### Solving equations and inequalities: Linear inequalities in one unknown

### Solving a linear inequality via equations

You can also solve a linear inequality by

- first replacing the inequality sign by an equal sign,
- then solving this equation, and
- finally, determining the sign of the inequality for point to the left and to the right of the solution of the equation.

Determine the exact solution of the inequality \[x + 5 \lt -3x -2\] via equations.

\(x \lt -{{7}\over{4}}\)

We follow the following roadmap:

- Get started with the corresponding equation \[x + 5 = -3x -2\]
- Solve this equation:

- Get the terms with \(x\) on the left-hand side of the equation (by adding \(3x\) on both sides):

\(x + 5 +3x = -3x -2 +3x\), which simplifies to \(4x +5 = -2\). - Then move the terms without \(x\) to the right (by adding \(-5\) both sides):

\(4x +5 - 5 = -2 - 5\), which simplifies to \(4x = -7\).- Next, divide the left- and right-hand side by the coefficient of \(x\) (which is here \(4\)); this gives \(x = \;\frac{-7}{4}\).

- So, the solution of the equation is \(x = {-{{7}\over{4}}}\).

- Get the terms with \(x\) on the left-hand side of the equation (by adding \(3x\) on both sides):

- Find out whether the solutions are on the number line to the left or to the right of \(-{{7}\over{4}}\).
- First calculate the left- and right-hand sides of the inequality \(x + 5 \lt -3x -2\) when you substitute a value of \(x\) less than \(-{{7}\over{4}}\). For example, when you fill in \(x=-10\), then you get \(-5 \lt 28\) and this is a true statement. Any other value of \(x\) less than \(-{{7}\over{4}}\) may be used too, and you still get a true statement.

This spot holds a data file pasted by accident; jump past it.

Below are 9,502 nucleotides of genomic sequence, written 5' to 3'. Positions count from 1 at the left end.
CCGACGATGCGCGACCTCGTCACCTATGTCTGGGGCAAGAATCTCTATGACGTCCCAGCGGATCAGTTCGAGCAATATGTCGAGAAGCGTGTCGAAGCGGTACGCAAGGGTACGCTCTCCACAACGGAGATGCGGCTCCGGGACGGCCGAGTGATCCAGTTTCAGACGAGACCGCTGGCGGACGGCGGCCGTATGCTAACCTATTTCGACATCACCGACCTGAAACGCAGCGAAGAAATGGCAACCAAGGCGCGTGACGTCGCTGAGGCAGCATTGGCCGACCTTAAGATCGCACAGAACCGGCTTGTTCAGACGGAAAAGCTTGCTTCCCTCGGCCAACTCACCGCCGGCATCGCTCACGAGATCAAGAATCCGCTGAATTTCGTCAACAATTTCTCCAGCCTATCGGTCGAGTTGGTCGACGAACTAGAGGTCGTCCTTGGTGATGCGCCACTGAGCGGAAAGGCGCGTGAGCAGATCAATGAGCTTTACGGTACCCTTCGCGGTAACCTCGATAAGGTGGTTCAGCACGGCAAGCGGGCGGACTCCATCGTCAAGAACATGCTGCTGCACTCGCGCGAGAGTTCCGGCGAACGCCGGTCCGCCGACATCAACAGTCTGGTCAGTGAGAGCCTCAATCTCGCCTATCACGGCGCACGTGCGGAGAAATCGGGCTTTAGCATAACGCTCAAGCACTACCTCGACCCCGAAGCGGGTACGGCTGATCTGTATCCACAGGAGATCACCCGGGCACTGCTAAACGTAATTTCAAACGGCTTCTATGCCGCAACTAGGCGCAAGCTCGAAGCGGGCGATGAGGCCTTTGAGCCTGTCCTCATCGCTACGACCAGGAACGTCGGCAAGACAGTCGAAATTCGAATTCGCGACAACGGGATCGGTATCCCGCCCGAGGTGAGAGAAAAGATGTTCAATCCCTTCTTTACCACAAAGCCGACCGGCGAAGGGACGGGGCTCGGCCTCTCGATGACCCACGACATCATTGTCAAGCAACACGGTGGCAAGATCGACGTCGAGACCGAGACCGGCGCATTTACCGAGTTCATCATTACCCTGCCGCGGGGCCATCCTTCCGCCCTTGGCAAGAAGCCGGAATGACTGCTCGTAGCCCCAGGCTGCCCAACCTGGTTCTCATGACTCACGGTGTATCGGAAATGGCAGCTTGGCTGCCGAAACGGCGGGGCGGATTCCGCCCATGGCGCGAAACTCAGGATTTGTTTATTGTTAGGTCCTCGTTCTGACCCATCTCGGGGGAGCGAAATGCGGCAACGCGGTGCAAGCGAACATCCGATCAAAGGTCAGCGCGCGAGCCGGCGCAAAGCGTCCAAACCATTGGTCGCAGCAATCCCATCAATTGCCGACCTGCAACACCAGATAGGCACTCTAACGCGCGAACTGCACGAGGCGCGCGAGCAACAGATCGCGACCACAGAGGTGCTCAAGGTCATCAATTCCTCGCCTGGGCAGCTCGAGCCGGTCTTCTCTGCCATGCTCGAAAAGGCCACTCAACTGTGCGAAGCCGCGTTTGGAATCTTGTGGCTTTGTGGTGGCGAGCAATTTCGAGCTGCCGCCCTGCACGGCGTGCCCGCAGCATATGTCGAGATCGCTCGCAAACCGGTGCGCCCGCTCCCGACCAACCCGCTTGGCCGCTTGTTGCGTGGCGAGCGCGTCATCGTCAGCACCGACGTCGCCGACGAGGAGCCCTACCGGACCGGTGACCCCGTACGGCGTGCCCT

- Then calculate the left- and right-hand sides of the inequality \(x + 5 \lt -3x -2\) when you substitute a value of \(x\) greater than \(-{{7}\over{4}}\). For example, when you fill in \(x=10\), then you get \(15 \lt -32\) and this is a false statement. Any other value of \(x\) greater than \(-{{7}\over{4}}\) may be used too, and you still get a false statement.
- From these two numeric examples follows that solutions \(x\) of \(x + 5 \lt -3x -2\) must satisfy \(x \lt -{{7}\over{4}}\).

The points where the inequality holds are shown in green in the number line below. An open circle around \(x=-{{7}\over{4}}\) indicates that we are dealing with an inequality of the type \(\lt\) or \(\gt\), where in this case the point itself is not a solution. A closed circle indicates an inequality of the type \(\le\) or \(\ge\), and then the point marked on the number line is element of the solution set.